Often overlooked when talking about the smart speaker race is Sonos, a company that continues to make its line of Hi-Fi speakers smarter by implementing integrations with the world's most popular voice assistants.
With the rollout of AirPlay 2, Sonos is also teasing Siri support, but it likely won't be a direct integration. What Sonos means by Siri support is being able to use Siri on an iPhone or iPad to control playback on the speaker — which is a typical feature of AirPlay 2. That's a far cry from full, unabridged Siri implementation. There's a chance it could happen, though.
Sonos Is Talking To Apple About Siri
That is if Apple is willing to let it. In a just-published interview between The Verge and Sonos CEO Patrick Spence, he reveals that Sonos has already approached Apple about bringing more sophisticated Siri integrations to its products.
"I think, at this point, Apple needs to decide if they're going to be opening Siri to third parties, but we have a good relationship with Apple, and we've had some conversations on this and look forward to having more."
Most likely, Apple won't budge, especially given that it already has its own speaker, the HomePod, which, while reportedly underperforming, will get a new version soon — one that's more affordable than the current model's $349 tag price. By Spence's account, Sonos has a good relationship with Apple, and it seems discussions between the two companies are going well enough to the point where he isn't ruling out full Siri support on Sonos speakers entirely. At least not yet.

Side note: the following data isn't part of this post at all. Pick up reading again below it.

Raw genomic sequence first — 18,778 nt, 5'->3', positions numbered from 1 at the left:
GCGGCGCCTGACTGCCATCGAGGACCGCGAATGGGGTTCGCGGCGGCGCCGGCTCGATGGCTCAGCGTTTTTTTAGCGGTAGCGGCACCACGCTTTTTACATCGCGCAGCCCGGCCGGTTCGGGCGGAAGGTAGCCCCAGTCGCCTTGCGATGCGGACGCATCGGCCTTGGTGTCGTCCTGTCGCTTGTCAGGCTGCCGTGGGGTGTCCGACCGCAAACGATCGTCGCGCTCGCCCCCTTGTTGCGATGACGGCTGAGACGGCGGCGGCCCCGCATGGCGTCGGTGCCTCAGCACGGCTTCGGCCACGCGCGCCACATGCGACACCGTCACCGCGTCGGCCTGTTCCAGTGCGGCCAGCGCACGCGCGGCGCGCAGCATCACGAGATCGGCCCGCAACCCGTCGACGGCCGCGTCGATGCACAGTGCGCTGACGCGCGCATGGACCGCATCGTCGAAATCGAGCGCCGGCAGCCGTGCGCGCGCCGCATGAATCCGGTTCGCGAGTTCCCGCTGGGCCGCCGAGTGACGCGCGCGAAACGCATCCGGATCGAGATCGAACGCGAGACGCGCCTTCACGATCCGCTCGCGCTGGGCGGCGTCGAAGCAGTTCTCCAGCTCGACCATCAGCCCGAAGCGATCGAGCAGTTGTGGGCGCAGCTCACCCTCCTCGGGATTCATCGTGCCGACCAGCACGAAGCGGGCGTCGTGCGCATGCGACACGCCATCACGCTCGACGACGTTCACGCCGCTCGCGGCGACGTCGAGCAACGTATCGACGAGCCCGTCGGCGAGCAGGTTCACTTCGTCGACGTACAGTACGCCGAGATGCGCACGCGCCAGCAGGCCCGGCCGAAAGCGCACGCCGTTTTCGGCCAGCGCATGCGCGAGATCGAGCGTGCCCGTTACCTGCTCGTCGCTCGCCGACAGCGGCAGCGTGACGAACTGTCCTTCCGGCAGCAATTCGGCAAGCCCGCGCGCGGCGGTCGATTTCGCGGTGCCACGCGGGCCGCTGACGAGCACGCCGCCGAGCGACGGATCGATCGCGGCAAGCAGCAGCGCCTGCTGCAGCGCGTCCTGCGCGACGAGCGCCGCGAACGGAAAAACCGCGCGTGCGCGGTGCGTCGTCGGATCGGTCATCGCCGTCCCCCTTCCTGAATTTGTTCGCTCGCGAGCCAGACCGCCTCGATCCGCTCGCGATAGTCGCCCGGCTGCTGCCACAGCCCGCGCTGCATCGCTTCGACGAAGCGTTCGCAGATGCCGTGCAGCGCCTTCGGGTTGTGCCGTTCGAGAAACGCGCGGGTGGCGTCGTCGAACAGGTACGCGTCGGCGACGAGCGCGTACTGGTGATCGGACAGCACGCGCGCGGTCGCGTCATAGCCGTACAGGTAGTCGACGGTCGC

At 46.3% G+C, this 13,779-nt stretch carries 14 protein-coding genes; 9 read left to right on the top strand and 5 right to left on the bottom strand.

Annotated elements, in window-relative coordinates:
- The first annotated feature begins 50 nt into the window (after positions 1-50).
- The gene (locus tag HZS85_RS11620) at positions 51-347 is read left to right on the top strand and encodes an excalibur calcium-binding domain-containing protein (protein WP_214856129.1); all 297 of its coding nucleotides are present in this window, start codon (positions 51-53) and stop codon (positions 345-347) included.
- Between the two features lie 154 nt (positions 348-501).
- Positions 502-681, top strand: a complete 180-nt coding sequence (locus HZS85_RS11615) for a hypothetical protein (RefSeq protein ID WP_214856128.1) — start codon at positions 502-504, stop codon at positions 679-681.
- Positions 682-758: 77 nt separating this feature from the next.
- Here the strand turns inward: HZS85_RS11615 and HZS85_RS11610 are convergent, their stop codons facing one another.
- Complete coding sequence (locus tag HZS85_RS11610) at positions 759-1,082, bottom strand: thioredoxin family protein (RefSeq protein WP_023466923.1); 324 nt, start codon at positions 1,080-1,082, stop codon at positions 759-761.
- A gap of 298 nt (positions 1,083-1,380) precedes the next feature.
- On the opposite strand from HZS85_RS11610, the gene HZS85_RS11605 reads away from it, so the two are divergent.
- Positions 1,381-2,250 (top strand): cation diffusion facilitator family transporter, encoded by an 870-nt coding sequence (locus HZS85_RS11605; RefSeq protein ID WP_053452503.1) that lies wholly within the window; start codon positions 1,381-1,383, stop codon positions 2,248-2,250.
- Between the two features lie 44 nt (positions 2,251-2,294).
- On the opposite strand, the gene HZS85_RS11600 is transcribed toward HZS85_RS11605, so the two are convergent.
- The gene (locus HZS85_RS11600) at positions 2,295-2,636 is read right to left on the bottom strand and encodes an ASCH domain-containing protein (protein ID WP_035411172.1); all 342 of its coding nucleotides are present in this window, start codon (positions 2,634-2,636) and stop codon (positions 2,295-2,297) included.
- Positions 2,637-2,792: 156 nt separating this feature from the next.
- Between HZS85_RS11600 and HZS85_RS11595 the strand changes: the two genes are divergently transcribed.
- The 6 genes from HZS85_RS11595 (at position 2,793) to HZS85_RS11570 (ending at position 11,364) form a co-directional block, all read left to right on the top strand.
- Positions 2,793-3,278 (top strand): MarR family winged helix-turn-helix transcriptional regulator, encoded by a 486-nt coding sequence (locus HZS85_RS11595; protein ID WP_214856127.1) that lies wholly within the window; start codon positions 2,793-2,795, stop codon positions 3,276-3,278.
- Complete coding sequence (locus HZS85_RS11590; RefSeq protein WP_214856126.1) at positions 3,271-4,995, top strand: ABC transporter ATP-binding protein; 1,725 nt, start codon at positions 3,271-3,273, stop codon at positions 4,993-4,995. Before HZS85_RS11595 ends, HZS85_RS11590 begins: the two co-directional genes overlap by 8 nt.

Google Assistant And Dolby Atmos
Spence also shared quite a bit about other aspects of Sonos speakers, such as when Assistant is coming to the devices. He said 2018 remains to be the target rollout date on the Sonos One and Beam, its $400 Alexa-enabled soundbar.
As for Dolby Atmos support on Sonos devices, customers shouldn't expect that to happen anytime soon. Spence said there's no obvious benefit to bringing something like Dolby Atmos to the soundbar form factor that the company has largely focused on. There's "still work to be done" before Sonos sees a need to bring Dolby Atmos to its devices, according to Spence.
The full interview can be found on The Verge.